Followup: Sealth car-attack suspect charged, released from jail

Two updates tonight in the incident that sent two Chief Sealth International High School students to the hospital after a car hit them last Wednesday: The woman arrested the next day, 37-year-old Amy Lynn O’Brien, is now charged with two counts of second-degree assault and one count of felony hit-and-run, according to the King County Prosecuting Attorney’s Office website. The King County Jail Register says she is out of jail as of just before 6 o’clock tonight; though her bail was set at $250,000 last week, the register describes it as a “conditional release” – so far, we have not found court documents explaining why, so we will have to follow up with prosecutors tomorrow. O’Brien’s arraignment is scheduled for December 17th.

16 Replies to "Followup: Sealth car-attack suspect charged, released from jail"

  • Florence Fiddler Lovell December 4, 2012 (9:29 pm)

    Please do follow up. As the aunt of one of these girls I’d sure like to know how this was such a low charge to begin with and how they can let her out after trying to kill two girls.

  • Seriously? December 4, 2012 (9:48 pm)

    And how does she have $250,000 bail at 4pm and at 6pm walks out with no bail? Lets hope she isn’t driving! Looking forward to more news tomorrow cuz something isn’t adding up.

  • E December 4, 2012 (11:05 pm)

    Why does a photo/mugshot of Ms O’Brien seem so hard to find? Seattle Times has a photo of the back of her head! Just curious what she looks like . . .

    • WSB December 4, 2012 (11:23 pm)

      Mugshots are not made public unless (a) a person is being sought by police and they decide to ask the public for help, or (b) they have served time in state prison. Neither applied here. Jail booking shots are not released to the media. I assume the back of her head was from her bail hearing last week; often the defense lawyers ask the judge to prohibit photography of the suspect, and often the judge says something like, just don’t show her face. At her arraignment, photography likely will be possible, although arraignments are usually held in a courtroom that is a very poor environment for photography – the bench is in a room that is walled off (glass) from the very small spectator (etc.) area and separated by a couple rows of lawyers and others – to get something resembling a decent shot, you have to be in a certain spot along the glass, pointing your camera a certain way …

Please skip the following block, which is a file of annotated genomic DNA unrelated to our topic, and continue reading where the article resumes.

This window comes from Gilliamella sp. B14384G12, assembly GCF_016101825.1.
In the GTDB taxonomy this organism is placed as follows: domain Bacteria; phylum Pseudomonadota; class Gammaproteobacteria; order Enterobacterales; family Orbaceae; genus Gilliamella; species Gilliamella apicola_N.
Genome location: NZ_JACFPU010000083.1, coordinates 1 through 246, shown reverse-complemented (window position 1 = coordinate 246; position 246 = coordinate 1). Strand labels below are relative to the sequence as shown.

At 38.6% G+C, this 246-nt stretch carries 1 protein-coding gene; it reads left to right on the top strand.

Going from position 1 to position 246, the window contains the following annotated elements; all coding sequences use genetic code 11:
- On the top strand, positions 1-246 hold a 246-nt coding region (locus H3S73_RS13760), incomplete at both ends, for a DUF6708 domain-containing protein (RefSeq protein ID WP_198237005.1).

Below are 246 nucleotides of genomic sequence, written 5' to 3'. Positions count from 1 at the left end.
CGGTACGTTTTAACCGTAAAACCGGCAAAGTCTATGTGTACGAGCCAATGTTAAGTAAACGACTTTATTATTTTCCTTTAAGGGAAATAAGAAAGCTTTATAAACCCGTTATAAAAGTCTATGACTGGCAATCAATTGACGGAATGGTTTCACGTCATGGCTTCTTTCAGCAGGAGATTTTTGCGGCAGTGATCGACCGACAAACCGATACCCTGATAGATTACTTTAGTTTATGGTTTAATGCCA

• DelridgeResident December 5, 2012 (7:47 am)

    Please do let us know what you learn from the prosecutor’s office. As someone who lives in the area, it is very concerning to find out this woman has been released.

  • Mary December 5, 2012 (8:47 am)

    Did the second girl go home from Harborview yet?

    • WSB December 5, 2012 (9:05 am)

      Mary – when last we talked with Harborview, the family had asked to keep her information private. The only public information since then has been the description of her in critical condition as of the time the report was filed for last week’s bail hearing. – TR

  • Morgan December 5, 2012 (9:06 am)

    Assault? I would say attempted murder.

    • WSB December 5, 2012 (9:25 am)

      I’m at the courthouse for another case but have just received this paperwork. According to the King County Prosecuting Attorney’s Office, while they asked for her to be kept in jail on the same $250K bail, the judge opted to release her on “personal recognizance.”

  • rico December 5, 2012 (9:49 am)

    Can you provide a name for the judge to help aid folks when voting for judges

    • WSB December 5, 2012 (11:06 am)

      The judge appears, from another document I found online, to have been Judge Theresa Doyle.

  • RoomWithAView December 5, 2012 (10:37 am)

    Another example of the way the law refuses to take automobiles seriously. If she had used a gun she would still be in jail, but because of US car culture sociopathy, she’s out on the streets to maim or kill others.

  • Morgan December 5, 2012 (11:17 am)

    Thank you for the judges name. I am keeping a list of judges that let people out/off. We need to get rid of these judges.

  • DelridgeResident December 5, 2012 (7:47 pm)

    How does someone go from 250,000 dollar bail to release on personal recognizance? That seems like a drastic difference to me. One judge determines that probable cause existed to hold her on such a high bail amount, and then the next day a judge releases without bail. Something is wrong here. Perhaps the woman is terminally ill… Who knows.

  • WS Parent December 5, 2012 (9:58 pm)

    She reports to Judge Richard McDermott (his email is available at if you’d like to voice your concern. I plan on sending him an email.

  • ad December 6, 2012 (12:20 am)

    Thank you, WS parent.
    WSB- Can you provide the cause # for this case?

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